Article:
CHARLOTTE — Amid Tuesday’s first international players’ press conference at the Presidents Cup, Colombia’s Sebastian Munoz threw out an intriguing detail when asked how he mentally prepared for a matchplay event like this.
“I’ve been training my mind a little bit,” he said, “by trying to do some ice jumps and getting into awkward situations and being able to hold on there just to be able to push, just to be able to do that in the To be able to know I’m not as fragile as I might think.”
That’s right – Munoz regularly undergoes full-body immersions in ice-cold water.
“It’s like a new hobby I’ve picked up in the last month or so,” he said. “Instagram showed it enough that I decided to give it a try.”
Beyond Instagram, the impetus for Munoz to attempt ice jumping came from an episode of Joe Rogan’s podcast when Rogan met neuroscientist Dr. Andrew Huberman interviewed. When Munoz started the process, he couldn’t stick his foot in for more than 45 seconds, but now he can last five minutes while his whole body rests in 45-degree water.
“You’re kind of able to push your boundaries little by little until you’re more comfortable with the situation,” he said.
Munoz, 29, went so far as to buy a cold water plunge pool that saves him from using real ice and allows him to set the temperature exactly where he wants it.
“By staying there 12 minutes a week, you increase your dopamine by 250 percent,” he said, “so it makes you happier.” And I agree. I find it hardest in the morning and after that makes the day easy.”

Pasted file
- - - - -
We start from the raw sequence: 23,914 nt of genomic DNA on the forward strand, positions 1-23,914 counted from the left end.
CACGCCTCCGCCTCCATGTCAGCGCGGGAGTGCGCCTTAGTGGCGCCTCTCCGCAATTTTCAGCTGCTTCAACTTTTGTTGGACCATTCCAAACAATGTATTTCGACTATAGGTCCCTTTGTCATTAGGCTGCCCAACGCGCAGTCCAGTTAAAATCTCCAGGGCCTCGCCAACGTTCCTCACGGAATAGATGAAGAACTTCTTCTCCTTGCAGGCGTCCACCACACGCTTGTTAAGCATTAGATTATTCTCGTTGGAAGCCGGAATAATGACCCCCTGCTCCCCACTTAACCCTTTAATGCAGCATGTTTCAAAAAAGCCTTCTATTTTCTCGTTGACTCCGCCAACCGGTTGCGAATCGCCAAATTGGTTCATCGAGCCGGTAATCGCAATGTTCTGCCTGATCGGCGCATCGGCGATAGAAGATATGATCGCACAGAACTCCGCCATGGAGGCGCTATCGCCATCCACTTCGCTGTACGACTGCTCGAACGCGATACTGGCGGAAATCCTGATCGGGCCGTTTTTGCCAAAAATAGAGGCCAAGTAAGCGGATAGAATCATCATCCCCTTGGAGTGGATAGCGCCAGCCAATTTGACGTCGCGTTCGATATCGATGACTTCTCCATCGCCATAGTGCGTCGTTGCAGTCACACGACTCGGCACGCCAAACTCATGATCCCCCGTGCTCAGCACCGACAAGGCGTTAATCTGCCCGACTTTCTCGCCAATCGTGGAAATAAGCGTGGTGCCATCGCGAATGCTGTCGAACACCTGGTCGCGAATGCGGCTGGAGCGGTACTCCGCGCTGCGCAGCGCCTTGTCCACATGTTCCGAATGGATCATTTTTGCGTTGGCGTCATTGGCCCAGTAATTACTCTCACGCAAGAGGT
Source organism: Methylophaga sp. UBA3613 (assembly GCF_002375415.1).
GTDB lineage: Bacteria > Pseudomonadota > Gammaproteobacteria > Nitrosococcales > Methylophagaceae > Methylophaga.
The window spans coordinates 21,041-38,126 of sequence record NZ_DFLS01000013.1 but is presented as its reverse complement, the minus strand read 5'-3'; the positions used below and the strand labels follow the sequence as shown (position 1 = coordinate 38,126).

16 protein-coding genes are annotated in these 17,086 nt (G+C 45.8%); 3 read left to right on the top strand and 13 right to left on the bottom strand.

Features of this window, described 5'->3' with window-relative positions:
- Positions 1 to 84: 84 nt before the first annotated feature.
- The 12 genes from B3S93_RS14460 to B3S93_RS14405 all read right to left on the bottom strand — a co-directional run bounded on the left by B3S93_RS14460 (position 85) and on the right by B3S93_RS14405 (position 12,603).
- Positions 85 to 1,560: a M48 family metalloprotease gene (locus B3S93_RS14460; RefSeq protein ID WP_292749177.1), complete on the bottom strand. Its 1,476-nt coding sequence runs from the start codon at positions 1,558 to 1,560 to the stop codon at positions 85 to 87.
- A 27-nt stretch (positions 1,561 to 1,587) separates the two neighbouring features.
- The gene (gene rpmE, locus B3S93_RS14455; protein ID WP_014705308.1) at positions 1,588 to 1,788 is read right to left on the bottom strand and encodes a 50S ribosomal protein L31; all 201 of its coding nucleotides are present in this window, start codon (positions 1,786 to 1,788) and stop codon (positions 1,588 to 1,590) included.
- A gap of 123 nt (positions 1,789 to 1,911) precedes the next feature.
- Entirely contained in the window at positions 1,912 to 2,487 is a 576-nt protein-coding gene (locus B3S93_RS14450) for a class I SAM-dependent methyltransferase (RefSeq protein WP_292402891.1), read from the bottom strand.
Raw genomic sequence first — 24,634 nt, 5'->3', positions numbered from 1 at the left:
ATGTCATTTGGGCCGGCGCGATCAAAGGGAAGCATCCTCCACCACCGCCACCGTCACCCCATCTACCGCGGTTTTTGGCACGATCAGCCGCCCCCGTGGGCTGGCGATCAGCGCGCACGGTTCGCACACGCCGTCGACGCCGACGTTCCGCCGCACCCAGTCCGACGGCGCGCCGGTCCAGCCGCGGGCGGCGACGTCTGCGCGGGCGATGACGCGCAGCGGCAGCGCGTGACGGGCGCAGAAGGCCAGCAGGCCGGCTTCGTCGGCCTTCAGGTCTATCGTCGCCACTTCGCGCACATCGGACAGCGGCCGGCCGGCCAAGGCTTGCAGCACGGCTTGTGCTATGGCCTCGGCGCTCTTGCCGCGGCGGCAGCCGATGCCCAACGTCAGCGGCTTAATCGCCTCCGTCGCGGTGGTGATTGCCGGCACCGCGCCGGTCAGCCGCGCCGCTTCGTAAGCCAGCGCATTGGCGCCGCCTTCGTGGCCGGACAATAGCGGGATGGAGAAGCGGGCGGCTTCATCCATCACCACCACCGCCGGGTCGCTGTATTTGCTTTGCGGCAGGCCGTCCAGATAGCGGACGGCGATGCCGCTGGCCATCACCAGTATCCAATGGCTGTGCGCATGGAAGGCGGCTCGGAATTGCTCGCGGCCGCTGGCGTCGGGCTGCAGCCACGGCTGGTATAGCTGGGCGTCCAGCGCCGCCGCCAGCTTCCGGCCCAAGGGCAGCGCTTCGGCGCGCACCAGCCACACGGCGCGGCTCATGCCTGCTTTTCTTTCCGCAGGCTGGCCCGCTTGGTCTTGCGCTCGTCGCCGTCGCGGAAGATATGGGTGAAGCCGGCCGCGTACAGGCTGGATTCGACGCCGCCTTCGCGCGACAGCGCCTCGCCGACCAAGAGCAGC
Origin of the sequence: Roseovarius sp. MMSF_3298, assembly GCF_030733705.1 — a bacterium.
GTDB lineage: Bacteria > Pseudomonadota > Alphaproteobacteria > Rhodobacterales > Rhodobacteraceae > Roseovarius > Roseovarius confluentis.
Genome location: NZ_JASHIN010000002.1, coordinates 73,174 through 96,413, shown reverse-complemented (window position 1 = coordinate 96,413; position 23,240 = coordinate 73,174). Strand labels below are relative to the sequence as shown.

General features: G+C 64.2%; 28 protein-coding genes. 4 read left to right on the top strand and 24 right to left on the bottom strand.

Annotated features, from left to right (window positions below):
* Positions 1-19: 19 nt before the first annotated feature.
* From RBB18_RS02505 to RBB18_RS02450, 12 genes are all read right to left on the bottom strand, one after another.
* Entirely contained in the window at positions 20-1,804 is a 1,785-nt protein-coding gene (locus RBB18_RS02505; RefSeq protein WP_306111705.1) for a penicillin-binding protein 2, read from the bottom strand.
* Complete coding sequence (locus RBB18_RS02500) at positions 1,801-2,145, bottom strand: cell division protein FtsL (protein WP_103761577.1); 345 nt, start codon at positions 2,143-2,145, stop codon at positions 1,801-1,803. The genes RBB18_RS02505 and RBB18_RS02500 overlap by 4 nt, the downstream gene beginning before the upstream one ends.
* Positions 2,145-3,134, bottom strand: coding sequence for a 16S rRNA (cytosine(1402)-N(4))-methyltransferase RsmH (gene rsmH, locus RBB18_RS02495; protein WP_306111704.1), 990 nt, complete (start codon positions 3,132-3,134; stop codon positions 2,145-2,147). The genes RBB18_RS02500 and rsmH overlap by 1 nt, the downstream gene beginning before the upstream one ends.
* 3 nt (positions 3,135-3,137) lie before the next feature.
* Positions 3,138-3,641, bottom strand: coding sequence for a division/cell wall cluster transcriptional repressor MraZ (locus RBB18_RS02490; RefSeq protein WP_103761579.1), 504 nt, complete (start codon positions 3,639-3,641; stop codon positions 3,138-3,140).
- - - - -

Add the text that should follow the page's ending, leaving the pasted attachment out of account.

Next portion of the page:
In an article published earlier this year, The New York Times explored the idea that cold water incursions can improve mental and physical health. The technique was developed by Wim Hof, a fitness trainer and athlete, and was also featured on Netflix. Although new to the field of mental health, cold water therapy has been used for physical ailments since at least Greek times. While no studies have yet shown that this therapy alone can improve mental health, early research has shown that there may be psychological benefits, including mood improvement, and anecdotal data suggests it may help with depression and anxiety. However, there are also associated risks, as the Times reported:
The initial shock of being immersed in ice-cold water can cause cardiac arrhythmias and heart attacks. The risk of arrhythmias is elevated when people hold their faces under water while experiencing that initial “cold shock.” The combination activates opposite branches of the nervous system that send conflicting signals to the heart. Cold shock too triggers the wheeze reflex, followed by hyperventilation. If your airways are submerged, it can cause drowning. The risk of drowning is increased by the fact that you are a fast swimmer in cold water leads to exhaustion.
More research is needed – no one is quite sure why it works when it works — but chances are Munoz is on to something with this eccentric new practice.